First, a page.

Ever noticed that you can have all the answers to a really hard problem one minute, yet struggle to find your keys or remember what’s on your shopping list the next?
The human brain is amazing - unless we want to remember things!
Our memory simply isn’t reliable. It’s why we misremember details, forget key aspects, or even fill in the gaps by making things up! The uncertainty breeds chaos. It’s a problem because a scatterbrain isn’t a productive brain!
When you struggle to focus or you’re scrambling to remember things, you waste time. You end up running around in circles, faffing over small tasks, and struggling to make decisions. Sound familiar?
Fortunately, there’s a way to calm the chaos - become a note-taker! Be like Tim Ferriss and, “take notes like some people take drugs.” He’s not the only person who swears by his notebook and pen either. Become a dedicated note-taker and you’ll be in the company of people like Richard Branson, Bill Gates, and Sheryl Sandberg.
But why are notes so powerful? And how should you take them to boost your productivity. Keep reading to find out...
Great notes create an external brain
When you take notes, you benefit from information in a whole new way.
Whether that’s remembering more from the books you read, to prepping better for exams, to capturing some of the million and one ideas that flow through your head, turn thoughts into the written word and you don’t have to rely on your memory alone.
Instead, you’ve got a reliable external brain ready to help you recall and remember information whenever you want it. It’s a huge efficiency boost.
But it doesn’t stop there. As well as bypassing the need to memorize, notes help reduce mental clutter, which in turn boosts your productivity.
When your head’s full of everything from grocery shopping, to next week’s date night, to plans for your kid’s birthday party, is there any wonder you can’t think straight!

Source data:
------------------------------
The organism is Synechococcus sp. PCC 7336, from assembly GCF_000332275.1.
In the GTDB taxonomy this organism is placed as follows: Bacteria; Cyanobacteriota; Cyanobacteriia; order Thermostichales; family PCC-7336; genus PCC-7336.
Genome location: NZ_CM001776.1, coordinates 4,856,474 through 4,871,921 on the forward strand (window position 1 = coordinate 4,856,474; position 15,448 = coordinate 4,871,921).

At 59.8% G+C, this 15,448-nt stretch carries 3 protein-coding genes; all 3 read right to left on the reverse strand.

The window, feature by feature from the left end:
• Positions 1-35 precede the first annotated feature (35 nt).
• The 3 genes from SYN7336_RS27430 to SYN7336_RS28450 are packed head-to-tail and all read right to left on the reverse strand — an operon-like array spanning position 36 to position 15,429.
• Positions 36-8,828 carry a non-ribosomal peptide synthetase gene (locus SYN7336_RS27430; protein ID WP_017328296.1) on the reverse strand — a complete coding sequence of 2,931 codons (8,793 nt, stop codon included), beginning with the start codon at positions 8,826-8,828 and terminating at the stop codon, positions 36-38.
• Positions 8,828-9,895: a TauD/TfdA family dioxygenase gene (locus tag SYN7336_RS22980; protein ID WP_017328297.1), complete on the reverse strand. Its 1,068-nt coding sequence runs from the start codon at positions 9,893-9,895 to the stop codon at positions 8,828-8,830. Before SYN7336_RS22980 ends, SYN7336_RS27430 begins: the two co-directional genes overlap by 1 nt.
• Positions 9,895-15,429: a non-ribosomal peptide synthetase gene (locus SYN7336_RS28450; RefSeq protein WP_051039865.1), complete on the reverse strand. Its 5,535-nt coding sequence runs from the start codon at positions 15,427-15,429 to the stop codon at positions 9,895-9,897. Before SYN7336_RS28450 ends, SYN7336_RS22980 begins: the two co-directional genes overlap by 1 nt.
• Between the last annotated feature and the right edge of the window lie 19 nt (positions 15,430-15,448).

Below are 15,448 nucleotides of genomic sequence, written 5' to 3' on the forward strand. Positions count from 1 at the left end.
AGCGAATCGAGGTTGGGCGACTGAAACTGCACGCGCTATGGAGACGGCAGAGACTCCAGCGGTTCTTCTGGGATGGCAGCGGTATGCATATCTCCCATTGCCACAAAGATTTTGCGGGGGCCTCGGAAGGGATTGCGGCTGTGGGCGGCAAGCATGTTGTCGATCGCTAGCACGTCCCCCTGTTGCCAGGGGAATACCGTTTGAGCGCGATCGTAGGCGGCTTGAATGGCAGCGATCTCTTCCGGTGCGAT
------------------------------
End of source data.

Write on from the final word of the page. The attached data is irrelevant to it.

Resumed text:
When you’re overloaded and overwhelmed, you feel stressed. You don’t have the mental capacity to make thoughtful decisions or create something new. Instead, you end up reacting and that can make you feel frazzled and out of control of your life.
But empty your head through notes and you free up the head space to think, plan, act, and create.
But what kind of notes should you take to get the maximum value from note-taking?
These are THREE of our favorites. Each will calm your scatterbrain, boost your productivity, and help you make more of the ideas you have.
1. Note down your to-do list
When you’re juggling a million jobs and responsibilities, your head soon gets full.
Noting down your to-do list is one of the simplest, and most effective ways to take back control and quit the frazzled thinking. With a written list of everything on your plate you don’t have to waste energy remembering and you don’t have to worry about forgetting anything either.
Make it a habit to get your to-do list out of your head and onto paper and you can focus on getting things done. It’s a simple note-taking strategy that calms your scatterbrain and makes you more productive.
We recommend you create a master to-do list for the week ahead on a Sunday. (Yup, Sunday can be your most productive day of the week!) Start with a brain dump - get everything you need to do written down (and we mean EVERYTHING). Tasks, meetings, key dates, shopping, decisions… empty your head so you can use that bandwidth for something more valuable.
But don’t stop with a list alone. Not all tasks are created equally and productivity isn’t just about the amount of things you get done. Instead, it’s about the quality of what you accomplish in the time you have.
So with your list written out, get to prioritizing. Be realistic with what you can get done with your time and and set yourself up for a win.
We LOVE the Weekly Action Pad for this.
Not only does it capture your weekly to-do list, it helps you prioritize and organize everything. When you plan your week to stay on top, you get to run your life - not the other way around.
2. Take notes from books
Good books are amazing. Read a book and you get an insight into the mind of the author. It’s a great way to learn and a great way to raise your awareness of a whole heap of new ideas and concepts.